If I did not have to work for a living I would send all my time reading. But since I can't spend all my time reading I spend hardly any time reading, because there's no point to stimulating my mind when I have to spend so many hours of my life focusing on the tedious intricacies and annoying interruptions of my trade. You also need to take time simply to breathe and observe the life around you. Without the need for gainful employment that's how I would spend the time I wasn't reading. Or writing. Or drawing.

Piketty's work is being glorified and machine gunned because it addresses economic inequality. Economic inequality is also glorified and machine gunned. I tend to side with the machine gunners on that one. Or perhaps those wielding brutal pruning saws, since a little inequality acts like differential atmospheric pressure in fostering healthy circulation rather than stagnation in our financial climate. But massive inequality has an equal if not worse tendency to grind the economy to a crawl. And as we can no longer deny that the economy is as global as the environment, what crawls here drags everything down.

As I searched the web on the topic "economic science" I discovered that many people question its right to remain among the sciences. It has -- as you no doubt expected -- its detractors and supporters. The first page of search results contained thought-provoking snippets enough to keep me occupied for several unproductive days.

This piece by Alan Wang in the Harvard Crimson addresses some of the challenges faced by economists in their pursuit of solid principles and successful predictions. "Economics is not, and will never be, at the stage where models can precisely predict the day on which a financial crisis will start before it happens,..." writes Mr. Wang. The statement accepts without question that the crisis will occur. And Wang tangentially addresses why this is so: "...what is the building block of economics? People. Economics does not study any unit smaller than a collection of people. And human behavior can never be absolutely predicted or explained—not if we wish to believe in free will, at any rate."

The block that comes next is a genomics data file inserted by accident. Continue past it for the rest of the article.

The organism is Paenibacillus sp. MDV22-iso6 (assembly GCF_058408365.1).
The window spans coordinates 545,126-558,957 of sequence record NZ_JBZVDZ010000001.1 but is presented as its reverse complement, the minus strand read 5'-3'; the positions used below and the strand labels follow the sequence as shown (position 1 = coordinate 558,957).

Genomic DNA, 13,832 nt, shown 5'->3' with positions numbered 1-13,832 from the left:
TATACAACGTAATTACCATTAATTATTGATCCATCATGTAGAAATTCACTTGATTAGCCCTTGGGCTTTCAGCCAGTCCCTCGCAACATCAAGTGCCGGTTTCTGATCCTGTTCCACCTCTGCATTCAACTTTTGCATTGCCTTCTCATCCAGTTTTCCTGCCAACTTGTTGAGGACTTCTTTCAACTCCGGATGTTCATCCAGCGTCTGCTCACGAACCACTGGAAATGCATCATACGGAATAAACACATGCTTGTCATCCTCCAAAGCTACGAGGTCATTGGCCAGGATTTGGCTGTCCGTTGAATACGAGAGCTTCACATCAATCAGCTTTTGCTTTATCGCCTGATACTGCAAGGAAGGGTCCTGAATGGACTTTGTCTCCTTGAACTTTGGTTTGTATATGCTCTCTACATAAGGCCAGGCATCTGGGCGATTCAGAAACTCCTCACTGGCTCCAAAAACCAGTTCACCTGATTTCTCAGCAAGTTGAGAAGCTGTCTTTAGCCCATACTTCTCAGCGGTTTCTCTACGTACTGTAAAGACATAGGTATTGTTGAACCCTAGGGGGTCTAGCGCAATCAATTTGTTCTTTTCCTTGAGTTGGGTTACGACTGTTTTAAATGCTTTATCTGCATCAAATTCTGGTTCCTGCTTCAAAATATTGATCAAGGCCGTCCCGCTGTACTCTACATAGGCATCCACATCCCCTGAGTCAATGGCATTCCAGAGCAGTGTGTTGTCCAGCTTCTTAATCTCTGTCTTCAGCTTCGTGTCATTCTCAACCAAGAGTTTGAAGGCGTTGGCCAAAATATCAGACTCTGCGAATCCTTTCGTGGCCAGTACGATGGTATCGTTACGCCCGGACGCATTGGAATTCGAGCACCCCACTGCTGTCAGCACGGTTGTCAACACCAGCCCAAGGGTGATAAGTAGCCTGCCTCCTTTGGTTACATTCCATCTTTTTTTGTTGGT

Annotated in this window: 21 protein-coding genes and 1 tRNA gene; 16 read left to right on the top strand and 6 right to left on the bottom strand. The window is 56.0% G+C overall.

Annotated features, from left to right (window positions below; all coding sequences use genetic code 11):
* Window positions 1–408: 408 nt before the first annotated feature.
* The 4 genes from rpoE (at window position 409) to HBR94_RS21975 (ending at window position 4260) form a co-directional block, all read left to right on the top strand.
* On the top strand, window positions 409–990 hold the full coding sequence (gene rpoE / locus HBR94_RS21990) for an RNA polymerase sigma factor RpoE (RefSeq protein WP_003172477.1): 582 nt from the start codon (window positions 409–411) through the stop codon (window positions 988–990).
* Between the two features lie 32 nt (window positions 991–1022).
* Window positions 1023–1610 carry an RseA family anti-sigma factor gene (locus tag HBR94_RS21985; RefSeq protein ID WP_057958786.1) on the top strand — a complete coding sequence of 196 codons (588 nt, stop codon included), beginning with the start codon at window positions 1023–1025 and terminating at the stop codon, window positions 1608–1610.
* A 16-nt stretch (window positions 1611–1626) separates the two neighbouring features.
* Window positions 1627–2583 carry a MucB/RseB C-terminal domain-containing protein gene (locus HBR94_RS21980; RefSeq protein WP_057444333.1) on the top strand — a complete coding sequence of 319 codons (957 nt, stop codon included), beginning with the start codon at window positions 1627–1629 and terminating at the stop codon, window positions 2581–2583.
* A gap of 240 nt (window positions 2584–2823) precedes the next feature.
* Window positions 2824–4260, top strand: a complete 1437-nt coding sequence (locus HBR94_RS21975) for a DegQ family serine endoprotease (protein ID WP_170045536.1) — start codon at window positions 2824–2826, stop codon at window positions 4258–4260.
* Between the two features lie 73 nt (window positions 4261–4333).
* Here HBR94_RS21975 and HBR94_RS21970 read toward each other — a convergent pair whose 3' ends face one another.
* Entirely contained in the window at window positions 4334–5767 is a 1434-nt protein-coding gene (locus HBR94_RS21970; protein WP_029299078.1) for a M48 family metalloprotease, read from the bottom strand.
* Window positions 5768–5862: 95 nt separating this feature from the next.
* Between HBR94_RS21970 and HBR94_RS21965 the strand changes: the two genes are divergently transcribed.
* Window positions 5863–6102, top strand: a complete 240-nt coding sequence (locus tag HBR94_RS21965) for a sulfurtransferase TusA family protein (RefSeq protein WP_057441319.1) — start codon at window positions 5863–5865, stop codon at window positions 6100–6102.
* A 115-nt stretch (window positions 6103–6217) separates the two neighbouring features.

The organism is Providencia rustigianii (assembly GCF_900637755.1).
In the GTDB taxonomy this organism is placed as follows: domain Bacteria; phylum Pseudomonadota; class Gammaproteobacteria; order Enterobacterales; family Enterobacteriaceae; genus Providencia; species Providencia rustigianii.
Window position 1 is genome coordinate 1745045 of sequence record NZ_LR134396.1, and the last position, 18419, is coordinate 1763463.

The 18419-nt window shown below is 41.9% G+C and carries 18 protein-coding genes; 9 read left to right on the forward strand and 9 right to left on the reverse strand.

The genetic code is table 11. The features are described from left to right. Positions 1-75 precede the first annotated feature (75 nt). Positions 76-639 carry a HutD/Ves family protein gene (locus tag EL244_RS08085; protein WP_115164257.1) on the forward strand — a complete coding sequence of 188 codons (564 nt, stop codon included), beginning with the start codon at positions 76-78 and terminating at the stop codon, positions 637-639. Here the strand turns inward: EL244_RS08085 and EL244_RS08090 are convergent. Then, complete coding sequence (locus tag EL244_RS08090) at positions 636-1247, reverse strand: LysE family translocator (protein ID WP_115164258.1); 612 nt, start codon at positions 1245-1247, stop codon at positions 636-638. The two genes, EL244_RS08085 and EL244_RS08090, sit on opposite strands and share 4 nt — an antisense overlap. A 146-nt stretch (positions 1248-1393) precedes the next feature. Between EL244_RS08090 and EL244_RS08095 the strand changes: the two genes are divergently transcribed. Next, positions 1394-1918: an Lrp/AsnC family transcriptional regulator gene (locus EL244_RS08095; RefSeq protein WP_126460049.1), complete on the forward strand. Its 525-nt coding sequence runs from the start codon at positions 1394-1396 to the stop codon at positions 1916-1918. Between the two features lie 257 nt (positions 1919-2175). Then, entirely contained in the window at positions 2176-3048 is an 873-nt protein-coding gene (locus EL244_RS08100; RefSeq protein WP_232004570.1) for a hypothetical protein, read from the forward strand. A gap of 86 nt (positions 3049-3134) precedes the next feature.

People: sneaky and noble, sleazy and altruistic, and all motivated to falsify or conceal for reasons both lofty and lowly. There will be a crisis, and another crisis, and so on, because people will try to get away with shit. They'll slip this one past and it will work, so they'll try another and another. Next thing you know you've got a bubble on your hands or all your working class jobs have gone across an ocean.

As economists try to predict the future by laboriously getting further behind the present by studying all they can find of records from the past, people are producing, consuming, trading and transporting as best they can. The principles that guide them are basic: get more than you give, if possible. Try to get a lot more than you give without anyone noticing until you're so big no one can take you down. Then feel free to be as arrogant as you like about it. If there's action, get a piece of it.

What's so complicated? Wealth can't be created without a basis. The basis is finite. Therefore, wealth is finite. How it is distributed depends on human agreement to social conventions. Do you accept that a bold and ruthless person deserves title to all he can seize, or do you favor more general compensation for every contributor to the economy? These aren't economic questions. Economics are the result of these factors, not the origin.

If you want to be the robber baron you will never agree that you should pay workers more or give more in taxes, because that comes out of your own bottom line. If you want to see all contributors enjoy as high a standard of living as the total amount of wealth will allow, you will never agree to let "the free market" decide anything. You'll need to work out some rules, which will lead to arguments, tricky language, lawyers, loopholes and the natural advantages of more money over less money. Inequality is like a controlled burn. The right amount of fire in the right place at the right time renews the vegetation. Too much, too seldom, results in catastrophic conflagrations. Maintaining a fair economy takes a combination of intelligence and empathy that may simply be impossible. We may be doomed to live from one conflagration to the next. And the economists will be sitting in a blackened landscape saying, "we should probably get some fire hoses pretty soon."

Friday, April 04, 2014

Another nightmare scenario

What if you never  figured out which ones were your lucky underwear? You would go through life having good days and bad days, randomly pulling skivvies from the drawer, never knowing you could have exerted any level of influence on the outcome of job interviews, dates, sporting events and other pivotal events in your life.

Right now, start studying the correlation between your undergarments and the kind of day you have. Chart it! Mark the appropriate garments! Think what might depend on it: your very destiny.